looking forward
Customer experience should get interesting in the year ahead. Expectations are at an all time high while customer trust is at an all time low PHOTO: Florian Pérennès

It’s the time of year where customer experience (CX) professionals and pundits dust off their crystal balls as the industry looks toward another year of uncertain opportunities and challenges. Last year raised the bar, as breakout technologies, such as artificial intelligence (AI), intelligent assistants and robotic automation, began to take hold and shift the CX paradigm as we know it.

At the same time, CX quality has largely stalled. According to a Forrester Research report, multiple data sources show that customer confidence and spending are up, and expectations are rising as consumers interact with brands more than ever before. But the data also shows that trust in companies has dropped precipitously, which means brands are missing the mark in delivering on their customers’ expectations.

Customer Experience Questions and Changes

Heading into 2018, businesses must respond to a sea of change and find answers to a several looming questions. How will new regulations impact the “age of engagement” with customers? How transparent should companies be about their use of AI? What role will chatbots and other technologies play in CX efforts?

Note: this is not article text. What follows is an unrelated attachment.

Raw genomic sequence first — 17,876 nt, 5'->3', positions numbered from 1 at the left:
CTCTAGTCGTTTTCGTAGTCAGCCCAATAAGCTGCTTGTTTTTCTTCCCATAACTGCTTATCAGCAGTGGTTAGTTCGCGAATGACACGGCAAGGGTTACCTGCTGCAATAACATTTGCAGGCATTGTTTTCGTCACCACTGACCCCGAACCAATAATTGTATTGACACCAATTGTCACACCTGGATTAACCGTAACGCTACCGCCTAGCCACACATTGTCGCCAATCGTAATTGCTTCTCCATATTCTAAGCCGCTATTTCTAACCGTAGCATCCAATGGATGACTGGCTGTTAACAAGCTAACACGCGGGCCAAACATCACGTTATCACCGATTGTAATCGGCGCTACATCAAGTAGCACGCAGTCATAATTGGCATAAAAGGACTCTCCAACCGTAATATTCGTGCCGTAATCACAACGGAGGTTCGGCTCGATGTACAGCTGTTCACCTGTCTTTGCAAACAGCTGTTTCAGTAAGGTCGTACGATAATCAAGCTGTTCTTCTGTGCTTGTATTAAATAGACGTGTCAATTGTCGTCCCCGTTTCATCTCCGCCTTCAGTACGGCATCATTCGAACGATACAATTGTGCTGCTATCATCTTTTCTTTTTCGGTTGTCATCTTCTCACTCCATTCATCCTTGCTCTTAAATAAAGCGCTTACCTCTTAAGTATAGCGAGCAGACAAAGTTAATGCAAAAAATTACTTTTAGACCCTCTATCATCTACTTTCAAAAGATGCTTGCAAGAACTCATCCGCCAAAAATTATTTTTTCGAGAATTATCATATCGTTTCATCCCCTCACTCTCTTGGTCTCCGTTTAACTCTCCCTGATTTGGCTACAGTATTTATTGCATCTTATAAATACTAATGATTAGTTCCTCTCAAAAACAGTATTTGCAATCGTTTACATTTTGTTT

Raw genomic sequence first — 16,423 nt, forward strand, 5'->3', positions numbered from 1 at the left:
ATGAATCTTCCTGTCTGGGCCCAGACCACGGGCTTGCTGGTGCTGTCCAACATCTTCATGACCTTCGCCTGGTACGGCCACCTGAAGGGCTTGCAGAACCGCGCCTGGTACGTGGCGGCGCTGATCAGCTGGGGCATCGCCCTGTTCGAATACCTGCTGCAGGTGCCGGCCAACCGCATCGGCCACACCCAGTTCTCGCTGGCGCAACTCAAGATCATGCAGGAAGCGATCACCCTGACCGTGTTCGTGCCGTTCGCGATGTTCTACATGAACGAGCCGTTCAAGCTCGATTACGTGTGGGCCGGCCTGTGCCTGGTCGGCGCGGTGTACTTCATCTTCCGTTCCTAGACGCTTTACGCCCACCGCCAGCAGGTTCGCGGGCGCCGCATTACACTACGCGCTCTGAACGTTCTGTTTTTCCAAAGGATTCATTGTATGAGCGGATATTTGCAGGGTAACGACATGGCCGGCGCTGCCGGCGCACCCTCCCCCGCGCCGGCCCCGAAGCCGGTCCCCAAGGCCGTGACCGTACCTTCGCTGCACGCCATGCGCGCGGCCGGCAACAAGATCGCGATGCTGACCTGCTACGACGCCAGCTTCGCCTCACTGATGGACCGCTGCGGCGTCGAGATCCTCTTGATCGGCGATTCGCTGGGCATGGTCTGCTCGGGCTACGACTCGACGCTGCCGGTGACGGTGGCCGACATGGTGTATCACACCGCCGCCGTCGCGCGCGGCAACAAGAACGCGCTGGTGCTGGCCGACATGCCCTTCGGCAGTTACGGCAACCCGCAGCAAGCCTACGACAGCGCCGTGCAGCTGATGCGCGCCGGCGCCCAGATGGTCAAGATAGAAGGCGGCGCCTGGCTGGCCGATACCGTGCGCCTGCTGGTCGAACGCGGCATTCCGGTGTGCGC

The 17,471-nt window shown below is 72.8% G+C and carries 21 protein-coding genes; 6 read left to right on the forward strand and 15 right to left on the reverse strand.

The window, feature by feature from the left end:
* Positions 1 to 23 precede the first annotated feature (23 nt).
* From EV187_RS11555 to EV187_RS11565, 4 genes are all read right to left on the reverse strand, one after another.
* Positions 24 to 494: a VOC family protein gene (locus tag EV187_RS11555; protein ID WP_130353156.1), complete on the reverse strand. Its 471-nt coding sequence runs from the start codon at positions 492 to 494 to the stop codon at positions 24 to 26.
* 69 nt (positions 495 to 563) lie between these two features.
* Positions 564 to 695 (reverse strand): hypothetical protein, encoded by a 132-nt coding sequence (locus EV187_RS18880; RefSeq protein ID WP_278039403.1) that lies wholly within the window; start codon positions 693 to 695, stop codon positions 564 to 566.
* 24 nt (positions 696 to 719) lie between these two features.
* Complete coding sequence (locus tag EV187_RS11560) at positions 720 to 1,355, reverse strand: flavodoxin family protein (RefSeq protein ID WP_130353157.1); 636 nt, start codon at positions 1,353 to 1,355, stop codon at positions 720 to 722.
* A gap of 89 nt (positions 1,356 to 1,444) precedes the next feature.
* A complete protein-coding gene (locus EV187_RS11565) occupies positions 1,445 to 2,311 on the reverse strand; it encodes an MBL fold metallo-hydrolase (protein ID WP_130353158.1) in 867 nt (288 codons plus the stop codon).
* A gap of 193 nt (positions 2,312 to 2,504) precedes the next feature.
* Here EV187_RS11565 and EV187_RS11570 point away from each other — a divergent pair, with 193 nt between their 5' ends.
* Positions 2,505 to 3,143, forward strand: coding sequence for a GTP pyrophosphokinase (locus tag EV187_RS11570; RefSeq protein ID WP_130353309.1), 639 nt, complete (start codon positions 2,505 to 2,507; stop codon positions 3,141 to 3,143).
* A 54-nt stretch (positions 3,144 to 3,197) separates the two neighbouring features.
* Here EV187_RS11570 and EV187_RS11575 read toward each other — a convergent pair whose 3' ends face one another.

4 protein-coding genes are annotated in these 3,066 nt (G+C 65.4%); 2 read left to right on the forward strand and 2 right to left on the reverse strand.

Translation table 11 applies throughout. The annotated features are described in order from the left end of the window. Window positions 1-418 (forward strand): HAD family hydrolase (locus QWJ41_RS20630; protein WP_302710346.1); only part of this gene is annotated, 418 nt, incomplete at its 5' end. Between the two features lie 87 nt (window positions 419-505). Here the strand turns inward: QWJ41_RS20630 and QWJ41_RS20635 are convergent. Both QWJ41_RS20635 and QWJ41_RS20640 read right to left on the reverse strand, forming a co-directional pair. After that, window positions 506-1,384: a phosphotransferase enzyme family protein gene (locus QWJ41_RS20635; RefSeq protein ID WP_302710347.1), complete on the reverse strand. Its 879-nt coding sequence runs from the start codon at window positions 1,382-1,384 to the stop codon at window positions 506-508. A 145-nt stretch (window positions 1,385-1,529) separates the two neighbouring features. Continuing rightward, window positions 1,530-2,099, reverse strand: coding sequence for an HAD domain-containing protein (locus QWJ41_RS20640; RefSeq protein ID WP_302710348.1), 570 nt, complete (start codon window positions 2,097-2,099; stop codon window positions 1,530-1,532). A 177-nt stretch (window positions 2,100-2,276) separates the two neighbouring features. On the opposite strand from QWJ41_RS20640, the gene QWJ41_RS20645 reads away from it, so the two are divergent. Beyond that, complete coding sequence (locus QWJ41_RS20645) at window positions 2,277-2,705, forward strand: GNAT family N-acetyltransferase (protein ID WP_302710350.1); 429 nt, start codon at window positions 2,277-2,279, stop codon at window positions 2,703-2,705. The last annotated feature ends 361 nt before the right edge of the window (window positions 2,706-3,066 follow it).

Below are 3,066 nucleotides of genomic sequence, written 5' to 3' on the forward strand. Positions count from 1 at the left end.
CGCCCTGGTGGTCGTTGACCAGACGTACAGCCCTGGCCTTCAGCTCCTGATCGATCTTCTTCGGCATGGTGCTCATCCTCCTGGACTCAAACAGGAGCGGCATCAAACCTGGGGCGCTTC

In the year ahead, the answers to those questions may emerge as the following six CX trends take shape:

1. Brands will fight for bigger pieces of the customer ecosystem pie

As technology further commoditizes services that are core to many organizations’ business models, brands will expand their ecosystems to own more parts of the customer journey — and move into areas way outside their usual comfort zones. For example, any bank can process a loan today. But what if a bank could also connect customers to reputable real estate agents and home inspectors to deliver an all-encompassing and superior home-buying experience? Whoever can connect the complete ecosystem will deliver the most value to the customer and maintain a competitive advantage.

2. All employees will become customer engagement agents

In 2018, customers will no longer be at the mercy of disconnected enterprise systems and employees with specialized skill sets. Advances in artificial intelligence and robotic automation will blur the lines between service agents, salespeople and marketers — and will continue to erode the line between the front and back offices. All customer-facing employees will be able to service, sell or do anything the customer needs in the moment. And back-office employees will need to view their jobs in the context of delivering outcomes for customers. The organization will move with the customer, as opposed the customer having to move across different departments in the organization.

3. Companies will open the “black box” and be more transparent about AI